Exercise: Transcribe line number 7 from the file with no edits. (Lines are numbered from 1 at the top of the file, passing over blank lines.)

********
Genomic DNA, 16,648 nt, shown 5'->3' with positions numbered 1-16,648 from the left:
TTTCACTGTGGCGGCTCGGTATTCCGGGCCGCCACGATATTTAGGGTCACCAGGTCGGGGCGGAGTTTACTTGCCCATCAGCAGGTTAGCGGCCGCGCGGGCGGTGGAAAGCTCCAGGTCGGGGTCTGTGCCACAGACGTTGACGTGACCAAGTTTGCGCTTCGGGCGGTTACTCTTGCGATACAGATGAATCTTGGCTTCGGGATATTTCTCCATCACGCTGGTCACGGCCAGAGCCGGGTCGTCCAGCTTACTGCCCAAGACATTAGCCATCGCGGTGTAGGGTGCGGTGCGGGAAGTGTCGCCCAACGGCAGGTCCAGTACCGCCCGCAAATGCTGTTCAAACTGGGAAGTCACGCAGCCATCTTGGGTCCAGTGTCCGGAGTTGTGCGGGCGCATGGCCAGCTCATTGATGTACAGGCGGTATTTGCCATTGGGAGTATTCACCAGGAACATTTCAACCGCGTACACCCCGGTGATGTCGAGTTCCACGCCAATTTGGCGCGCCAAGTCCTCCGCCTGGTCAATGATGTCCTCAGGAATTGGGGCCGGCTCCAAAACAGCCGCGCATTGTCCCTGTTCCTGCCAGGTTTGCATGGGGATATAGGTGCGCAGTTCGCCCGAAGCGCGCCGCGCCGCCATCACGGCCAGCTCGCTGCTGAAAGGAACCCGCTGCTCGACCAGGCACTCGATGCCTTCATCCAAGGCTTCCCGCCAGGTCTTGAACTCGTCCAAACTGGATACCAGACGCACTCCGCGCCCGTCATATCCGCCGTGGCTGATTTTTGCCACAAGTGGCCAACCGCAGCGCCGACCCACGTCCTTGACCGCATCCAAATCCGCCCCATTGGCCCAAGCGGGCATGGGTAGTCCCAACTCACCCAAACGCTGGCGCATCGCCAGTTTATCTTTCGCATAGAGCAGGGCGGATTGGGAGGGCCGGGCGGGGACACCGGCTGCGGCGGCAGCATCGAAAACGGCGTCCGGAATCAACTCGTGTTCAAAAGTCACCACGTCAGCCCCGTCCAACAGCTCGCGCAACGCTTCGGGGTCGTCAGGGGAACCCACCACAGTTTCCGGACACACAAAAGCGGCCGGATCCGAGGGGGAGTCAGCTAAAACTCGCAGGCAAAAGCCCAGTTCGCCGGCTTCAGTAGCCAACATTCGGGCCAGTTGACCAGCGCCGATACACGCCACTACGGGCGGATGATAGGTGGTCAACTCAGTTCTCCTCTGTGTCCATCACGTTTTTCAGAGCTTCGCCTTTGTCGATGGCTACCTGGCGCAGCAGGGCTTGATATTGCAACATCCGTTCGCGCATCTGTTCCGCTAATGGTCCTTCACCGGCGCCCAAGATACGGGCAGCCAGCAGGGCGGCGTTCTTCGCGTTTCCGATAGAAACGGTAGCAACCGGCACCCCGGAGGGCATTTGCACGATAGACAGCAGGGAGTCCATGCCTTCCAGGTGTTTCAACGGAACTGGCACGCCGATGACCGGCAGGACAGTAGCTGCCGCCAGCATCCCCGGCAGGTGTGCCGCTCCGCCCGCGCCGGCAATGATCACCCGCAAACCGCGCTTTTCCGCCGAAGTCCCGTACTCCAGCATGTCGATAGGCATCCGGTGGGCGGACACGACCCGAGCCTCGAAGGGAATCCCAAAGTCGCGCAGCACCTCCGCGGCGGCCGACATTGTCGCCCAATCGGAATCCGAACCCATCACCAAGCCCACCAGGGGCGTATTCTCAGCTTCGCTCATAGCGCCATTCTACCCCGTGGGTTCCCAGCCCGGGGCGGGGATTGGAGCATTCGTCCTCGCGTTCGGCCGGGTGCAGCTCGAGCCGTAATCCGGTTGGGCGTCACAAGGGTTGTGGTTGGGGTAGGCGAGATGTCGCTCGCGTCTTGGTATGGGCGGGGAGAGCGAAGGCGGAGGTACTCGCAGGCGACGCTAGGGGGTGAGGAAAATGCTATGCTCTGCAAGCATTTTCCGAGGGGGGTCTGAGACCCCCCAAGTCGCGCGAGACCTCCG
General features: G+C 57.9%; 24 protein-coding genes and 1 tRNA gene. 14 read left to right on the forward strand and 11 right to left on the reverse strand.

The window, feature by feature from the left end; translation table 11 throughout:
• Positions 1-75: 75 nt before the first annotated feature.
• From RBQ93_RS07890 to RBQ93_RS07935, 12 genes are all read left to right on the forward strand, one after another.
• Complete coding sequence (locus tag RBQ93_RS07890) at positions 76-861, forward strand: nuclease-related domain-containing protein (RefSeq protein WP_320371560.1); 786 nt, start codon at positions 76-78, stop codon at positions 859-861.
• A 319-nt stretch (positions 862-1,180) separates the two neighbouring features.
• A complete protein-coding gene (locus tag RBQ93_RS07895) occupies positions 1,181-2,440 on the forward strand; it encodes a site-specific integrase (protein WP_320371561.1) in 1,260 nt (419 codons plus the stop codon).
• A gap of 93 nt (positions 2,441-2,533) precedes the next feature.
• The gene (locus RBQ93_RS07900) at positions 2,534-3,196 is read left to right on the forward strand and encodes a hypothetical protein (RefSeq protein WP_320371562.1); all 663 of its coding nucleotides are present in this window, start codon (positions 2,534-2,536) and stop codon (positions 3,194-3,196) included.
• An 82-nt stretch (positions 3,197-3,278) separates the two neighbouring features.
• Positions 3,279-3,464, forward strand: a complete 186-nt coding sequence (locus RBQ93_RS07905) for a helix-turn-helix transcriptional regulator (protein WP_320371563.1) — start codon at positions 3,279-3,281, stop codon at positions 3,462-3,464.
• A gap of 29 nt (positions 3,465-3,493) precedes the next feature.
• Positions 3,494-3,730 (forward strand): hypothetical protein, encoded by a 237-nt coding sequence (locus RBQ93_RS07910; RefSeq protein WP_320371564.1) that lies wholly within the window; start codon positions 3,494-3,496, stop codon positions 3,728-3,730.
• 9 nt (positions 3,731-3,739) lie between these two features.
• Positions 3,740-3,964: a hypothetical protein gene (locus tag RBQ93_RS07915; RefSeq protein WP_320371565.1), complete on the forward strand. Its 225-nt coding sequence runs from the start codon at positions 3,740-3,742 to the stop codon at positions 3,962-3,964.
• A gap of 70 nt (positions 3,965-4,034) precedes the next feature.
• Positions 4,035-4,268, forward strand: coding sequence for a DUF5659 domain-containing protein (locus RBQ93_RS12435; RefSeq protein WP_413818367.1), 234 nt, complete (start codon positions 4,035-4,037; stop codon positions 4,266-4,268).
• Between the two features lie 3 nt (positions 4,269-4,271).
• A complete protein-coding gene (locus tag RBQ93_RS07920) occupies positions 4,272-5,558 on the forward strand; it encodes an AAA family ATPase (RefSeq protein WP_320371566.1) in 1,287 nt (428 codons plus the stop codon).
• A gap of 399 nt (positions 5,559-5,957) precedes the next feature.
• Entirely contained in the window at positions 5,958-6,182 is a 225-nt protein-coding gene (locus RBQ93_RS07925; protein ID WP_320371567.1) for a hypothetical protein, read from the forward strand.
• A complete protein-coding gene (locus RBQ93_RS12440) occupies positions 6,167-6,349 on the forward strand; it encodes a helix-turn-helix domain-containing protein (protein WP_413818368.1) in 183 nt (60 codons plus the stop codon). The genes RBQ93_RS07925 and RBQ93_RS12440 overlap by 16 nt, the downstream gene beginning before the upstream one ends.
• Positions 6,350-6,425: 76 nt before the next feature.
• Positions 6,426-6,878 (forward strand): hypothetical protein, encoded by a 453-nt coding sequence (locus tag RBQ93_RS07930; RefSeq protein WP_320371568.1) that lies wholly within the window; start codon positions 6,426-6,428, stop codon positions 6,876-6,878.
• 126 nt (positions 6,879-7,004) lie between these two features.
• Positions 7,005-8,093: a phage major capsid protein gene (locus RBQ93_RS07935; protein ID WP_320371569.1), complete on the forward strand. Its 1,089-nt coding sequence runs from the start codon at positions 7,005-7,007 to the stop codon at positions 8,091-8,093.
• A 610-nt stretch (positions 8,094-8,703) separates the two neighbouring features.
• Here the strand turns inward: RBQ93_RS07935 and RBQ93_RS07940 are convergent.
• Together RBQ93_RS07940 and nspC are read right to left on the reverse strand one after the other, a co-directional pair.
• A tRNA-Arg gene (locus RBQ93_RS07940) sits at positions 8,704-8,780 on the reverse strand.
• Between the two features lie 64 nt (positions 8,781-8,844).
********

• Complete coding sequence (locus tag RBQ93_RS07890) at positions 76-861, forward strand: nuclease-related domain-containing protein (RefSeq protein WP_320371560.1); 786 nt, start codon at positions 76-78, stop codon at positions 859-861.